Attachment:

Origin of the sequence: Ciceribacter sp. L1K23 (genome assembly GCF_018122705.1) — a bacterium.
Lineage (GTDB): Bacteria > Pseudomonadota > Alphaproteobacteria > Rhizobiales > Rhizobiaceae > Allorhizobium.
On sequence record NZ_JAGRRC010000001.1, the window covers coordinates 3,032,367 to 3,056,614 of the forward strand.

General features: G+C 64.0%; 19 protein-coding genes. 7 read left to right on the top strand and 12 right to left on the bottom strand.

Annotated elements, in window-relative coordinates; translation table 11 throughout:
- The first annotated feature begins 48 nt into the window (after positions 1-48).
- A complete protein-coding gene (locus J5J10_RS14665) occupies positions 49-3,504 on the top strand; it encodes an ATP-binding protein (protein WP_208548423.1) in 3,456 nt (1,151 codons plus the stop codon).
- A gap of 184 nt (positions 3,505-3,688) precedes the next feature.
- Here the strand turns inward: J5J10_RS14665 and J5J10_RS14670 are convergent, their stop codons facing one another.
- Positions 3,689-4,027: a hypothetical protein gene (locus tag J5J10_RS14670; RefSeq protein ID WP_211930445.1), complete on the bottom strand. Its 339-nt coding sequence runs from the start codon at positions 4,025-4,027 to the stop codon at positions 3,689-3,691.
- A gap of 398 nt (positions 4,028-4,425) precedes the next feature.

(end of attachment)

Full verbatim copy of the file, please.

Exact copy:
Origin of the sequence: Ciceribacter sp. L1K23 (genome assembly GCF_018122705.1) — a bacterium.
Lineage (GTDB): Bacteria > Pseudomonadota > Alphaproteobacteria > Rhizobiales > Rhizobiaceae > Allorhizobium.
On sequence record NZ_JAGRRC010000001.1, the window covers coordinates 3,032,367 to 3,056,614 of the forward strand.

General features: G+C 64.0%; 19 protein-coding genes. 7 read left to right on the top strand and 12 right to left on the bottom strand.

Annotated elements, in window-relative coordinates; translation table 11 throughout:
- The first annotated feature begins 48 nt into the window (after positions 1-48).
- A complete protein-coding gene (locus J5J10_RS14665) occupies positions 49-3,504 on the top strand; it encodes an ATP-binding protein (protein WP_208548423.1) in 3,456 nt (1,151 codons plus the stop codon).
- A gap of 184 nt (positions 3,505-3,688) precedes the next feature.
- Here the strand turns inward: J5J10_RS14665 and J5J10_RS14670 are convergent, their stop codons facing one another.
- Positions 3,689-4,027: a hypothetical protein gene (locus tag J5J10_RS14670; RefSeq protein ID WP_211930445.1), complete on the bottom strand. Its 339-nt coding sequence runs from the start codon at positions 4,025-4,027 to the stop codon at positions 3,689-3,691.
- A gap of 398 nt (positions 4,028-4,425) precedes the next feature.